Archive for the ‘food’ Category

Posting from: Philipsburg, MT
Listening to: Carole King, I Feel the Earth Move

I am rarely sick, but when I am I find myself craving miso soup like nobody’s business. Unfortunately, I have never actually lived near miso soup, and as best I can tell I currently live almost an hour and a half away from my closest miso soup vendor. I have tried packets of instant miso soup with no satisfaction. I recently issued a desperate plea for help which was answered by M.R. Jarrell who pointed me to Alton Brown’s miso soup recipe and the dashi recipe required to keep it 100% from scratch. I made a couple of modifications to turn it into the miso soup I’ve always wanted but never had. All the variations I’ve had were good, but either lacked mushrooms or contained tofu or both.

Here is what I turned out with step-by-step instructions. I was able to find all the ingredients at the Good Food Store in Missoula, MT.

2 (4-inch) square pieces kombu
2 1/2 quarts water
1/2-ounce bonito flakes

Put the kombu in a saucepan (at least 4-quart) or stock pot, cover with the water and soak for 30 minutes.

Heat on medium until the water reaches 150 to 160 degrees F and small bubbles appear around the sides of the pan, 9 to 10 minutes.

Remove the kombu from the pan. Increase the heat to high and bring to a boil, 5 to 6 minutes.

Reduce the heat to low and add the bonito flakes. Simmer gently, stirring frequently, for 10 minutes.

Strain through a fine mesh strainer lined with muslin or several layers of cheesecloth.

Miso Soup
2 quarts dashi
6 tablespoons dark or red miso
2 tablespoons light or white miso
4 scallions, thinly sliced
5-6 mushrooms thinly sliced
toasted nori strips

If cool, heat the dashi over medium-high heat. If still hot, let the dashi cool. When the dashi reaches 100 degrees F on an instant-read thermometer, ladle 1 cup into a small bowl.

Add the miso, and whisk until smooth. Do a good job here so your final product doesn’t come out lumpy.

Bring the remaining dashi to a bare simmer, approximately 10 minutes. Add the miso mixture and whisk to combine.

Return to a slight simmer, being careful not to boil the mixture. Add the mushrooms and scallions and cook for another minute or until heated through.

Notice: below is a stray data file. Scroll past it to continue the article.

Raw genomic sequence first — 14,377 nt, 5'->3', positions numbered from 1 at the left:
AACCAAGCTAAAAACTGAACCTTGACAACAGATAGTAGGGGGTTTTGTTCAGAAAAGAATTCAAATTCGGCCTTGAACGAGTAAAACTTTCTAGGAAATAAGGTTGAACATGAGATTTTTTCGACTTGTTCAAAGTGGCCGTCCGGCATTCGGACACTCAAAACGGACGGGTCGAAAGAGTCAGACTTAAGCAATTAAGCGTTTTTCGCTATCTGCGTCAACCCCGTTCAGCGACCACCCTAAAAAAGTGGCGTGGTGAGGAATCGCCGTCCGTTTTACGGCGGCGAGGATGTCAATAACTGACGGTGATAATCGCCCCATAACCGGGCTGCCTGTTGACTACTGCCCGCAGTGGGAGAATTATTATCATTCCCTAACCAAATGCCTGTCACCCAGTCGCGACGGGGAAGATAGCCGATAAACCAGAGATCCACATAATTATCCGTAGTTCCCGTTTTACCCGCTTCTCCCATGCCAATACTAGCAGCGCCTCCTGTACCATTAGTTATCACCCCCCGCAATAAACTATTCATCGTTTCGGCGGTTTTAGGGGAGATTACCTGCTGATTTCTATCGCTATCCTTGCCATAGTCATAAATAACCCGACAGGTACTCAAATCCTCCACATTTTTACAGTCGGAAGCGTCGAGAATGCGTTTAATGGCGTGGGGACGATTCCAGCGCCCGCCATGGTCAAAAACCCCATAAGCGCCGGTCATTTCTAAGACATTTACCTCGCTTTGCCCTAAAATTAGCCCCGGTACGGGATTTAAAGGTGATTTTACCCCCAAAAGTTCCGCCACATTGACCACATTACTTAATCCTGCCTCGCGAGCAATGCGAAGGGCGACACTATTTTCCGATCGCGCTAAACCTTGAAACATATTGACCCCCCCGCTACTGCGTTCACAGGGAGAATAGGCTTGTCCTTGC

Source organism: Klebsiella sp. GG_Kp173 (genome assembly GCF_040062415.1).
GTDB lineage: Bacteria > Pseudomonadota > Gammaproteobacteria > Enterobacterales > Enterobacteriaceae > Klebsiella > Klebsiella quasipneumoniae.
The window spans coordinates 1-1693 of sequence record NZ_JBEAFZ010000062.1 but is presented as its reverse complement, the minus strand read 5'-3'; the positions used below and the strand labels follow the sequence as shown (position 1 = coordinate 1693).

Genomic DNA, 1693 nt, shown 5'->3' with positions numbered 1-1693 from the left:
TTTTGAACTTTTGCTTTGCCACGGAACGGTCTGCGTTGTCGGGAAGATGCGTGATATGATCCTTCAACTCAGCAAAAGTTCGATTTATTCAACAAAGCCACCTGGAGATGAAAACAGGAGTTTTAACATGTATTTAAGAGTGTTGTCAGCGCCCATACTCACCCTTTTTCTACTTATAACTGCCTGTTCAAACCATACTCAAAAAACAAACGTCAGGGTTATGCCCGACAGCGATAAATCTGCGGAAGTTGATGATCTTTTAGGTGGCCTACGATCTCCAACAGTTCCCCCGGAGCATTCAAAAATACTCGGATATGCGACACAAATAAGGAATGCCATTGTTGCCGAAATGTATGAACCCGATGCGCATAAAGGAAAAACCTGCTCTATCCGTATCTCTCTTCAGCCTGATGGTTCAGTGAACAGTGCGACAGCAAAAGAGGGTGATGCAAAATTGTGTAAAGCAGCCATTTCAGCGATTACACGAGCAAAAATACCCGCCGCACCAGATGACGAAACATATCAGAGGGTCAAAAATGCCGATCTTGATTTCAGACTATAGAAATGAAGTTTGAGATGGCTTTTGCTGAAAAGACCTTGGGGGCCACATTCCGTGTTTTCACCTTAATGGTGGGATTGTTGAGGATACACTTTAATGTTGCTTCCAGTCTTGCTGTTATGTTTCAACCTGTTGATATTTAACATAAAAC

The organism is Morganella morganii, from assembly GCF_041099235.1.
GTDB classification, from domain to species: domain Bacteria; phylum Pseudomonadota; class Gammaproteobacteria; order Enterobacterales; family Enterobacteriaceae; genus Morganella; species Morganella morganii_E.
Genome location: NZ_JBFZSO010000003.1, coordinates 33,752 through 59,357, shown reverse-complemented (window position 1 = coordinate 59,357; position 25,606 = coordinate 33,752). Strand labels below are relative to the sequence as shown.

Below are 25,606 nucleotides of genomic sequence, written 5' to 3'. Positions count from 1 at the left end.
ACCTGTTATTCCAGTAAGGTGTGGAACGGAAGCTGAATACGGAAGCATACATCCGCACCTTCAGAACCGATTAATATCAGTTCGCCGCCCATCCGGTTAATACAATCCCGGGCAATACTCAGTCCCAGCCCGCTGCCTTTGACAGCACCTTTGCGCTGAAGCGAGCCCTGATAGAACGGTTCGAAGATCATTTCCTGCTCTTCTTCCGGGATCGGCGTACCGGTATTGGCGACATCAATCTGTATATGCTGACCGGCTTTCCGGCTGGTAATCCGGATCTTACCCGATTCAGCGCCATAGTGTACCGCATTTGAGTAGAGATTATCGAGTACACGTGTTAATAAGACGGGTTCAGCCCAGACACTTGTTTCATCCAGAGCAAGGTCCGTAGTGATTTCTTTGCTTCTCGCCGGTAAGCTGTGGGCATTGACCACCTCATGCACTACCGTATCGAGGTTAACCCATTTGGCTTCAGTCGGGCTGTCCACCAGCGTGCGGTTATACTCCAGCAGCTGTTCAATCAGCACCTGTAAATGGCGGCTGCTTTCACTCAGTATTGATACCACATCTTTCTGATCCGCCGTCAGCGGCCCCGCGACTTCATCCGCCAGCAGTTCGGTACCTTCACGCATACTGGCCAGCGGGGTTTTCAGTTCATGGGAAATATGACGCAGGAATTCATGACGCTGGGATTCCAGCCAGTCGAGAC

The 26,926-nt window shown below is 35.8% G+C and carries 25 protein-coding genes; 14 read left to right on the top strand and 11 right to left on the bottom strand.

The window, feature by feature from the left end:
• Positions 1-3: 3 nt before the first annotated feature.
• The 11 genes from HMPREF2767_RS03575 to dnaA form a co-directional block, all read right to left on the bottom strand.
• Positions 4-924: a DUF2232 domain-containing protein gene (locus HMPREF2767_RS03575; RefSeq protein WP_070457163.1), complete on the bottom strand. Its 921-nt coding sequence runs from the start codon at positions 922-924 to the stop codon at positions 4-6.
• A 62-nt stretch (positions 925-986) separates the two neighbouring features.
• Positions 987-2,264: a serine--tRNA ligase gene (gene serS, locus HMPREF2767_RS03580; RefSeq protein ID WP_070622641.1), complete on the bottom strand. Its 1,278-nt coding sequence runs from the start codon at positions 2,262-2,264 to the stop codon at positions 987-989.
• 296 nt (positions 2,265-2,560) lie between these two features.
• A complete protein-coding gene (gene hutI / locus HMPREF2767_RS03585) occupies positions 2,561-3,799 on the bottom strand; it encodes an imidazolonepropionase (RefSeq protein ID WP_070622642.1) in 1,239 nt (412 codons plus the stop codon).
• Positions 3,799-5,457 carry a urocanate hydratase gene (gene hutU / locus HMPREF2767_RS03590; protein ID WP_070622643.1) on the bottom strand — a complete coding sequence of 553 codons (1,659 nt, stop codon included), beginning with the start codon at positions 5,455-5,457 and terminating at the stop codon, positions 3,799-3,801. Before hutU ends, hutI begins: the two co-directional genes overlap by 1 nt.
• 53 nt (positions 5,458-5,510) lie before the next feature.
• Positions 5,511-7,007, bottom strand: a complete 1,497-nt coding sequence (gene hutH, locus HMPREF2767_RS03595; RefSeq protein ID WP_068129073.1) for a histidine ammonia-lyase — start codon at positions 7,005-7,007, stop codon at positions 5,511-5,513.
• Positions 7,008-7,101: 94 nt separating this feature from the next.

Add a few toasted nori strips to the bottom of each soup bowl.

Remove from the heat, ladle into bowls and serve immediately.

I found this miso soup to be much more delicious than any of the instant packets I’ve tried and comparable to any restaurant version. The main differences I found were that this one was slightly less salty than restaurant versions I’ve had, not necessarily a bad thing, and when I had a second bowl I noticed a fair number of lumps. I’m not sure if those would have been solved by more whisking before adding the miso mixture to the soup, or if those happened because the soup had cooled a bit. Overall, I am very happy with the final product, and I will definitely be making it again.


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Posting from: Philispburg, MT
Listening to: Gael Mead, Into the Mystic

Missoula, I love you. You know I do. But we need to talk.

That intersection where Brooks turns into Higgins? You know the one. When you’re turning left from Brooks onto Higgins at Hellgate High School, you have that faded dashed line guiding the left turners directly into a lane of oncoming traffic. Haha! You are so funny! NOT!

And when you’re unsuspectingly driving out of the parking lot of Big Dipper Ice Cream onto the unmarked one way street? Also not funny.

But most importantly, what is with your chiles rellenos? I have been to Fiesta en Jalisco and El Cazador. Both of these restaurants serve and “omelete style” chiles rellenos. What is up with that? Where do you hide the real batter-dipped, deep-fried chiles rellenos? It’s okay. You can tell me. I’m from Arizona.

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Posting from: Missoula, MT
Listening to: Something classical and pretty

Here’s a little garden update from my pantry. All my plants are still indoors.

This Siberia Tomato plant was doing well until it started producing. At last count there are seven fruits on it. Now many of the leaves are dying although there is a new vine growing well from the base of the plant. I moved it to a larger pot a few days ago so hopefully that will save it. Any other ideas?
Siberia Tomato- Productive but Dying?

My Brandywine Tomato plant is doing quite nicely and is finally producing fruit. You can see three small tomatoes here.
Brandywine Tomatoes

I picked up two strawberry plants from Walmart and so far they are doing well. I still have a bunch to plant assuming they are not yet dead. They came in bags and are currently in my refrigerator. I have no idea what they look like.
My First Strawberry Plants

I have spearmint, five or six varieties of tomatoes, and several Little Finger carrots sprouting.
Spearmint and Tomatoes Sprouting
Little Finger Carrots Sprouting

My two habanero plants continue to thrive with lots of blossoms and tiny new fruits. No pictures of those yet. I also have onion bulbs and some potatoes that need to be planted. My major deficiency at the moment is that I need to plant lettuce/greens. I want to keep some of these indoors so I can have homegrown salad year-round.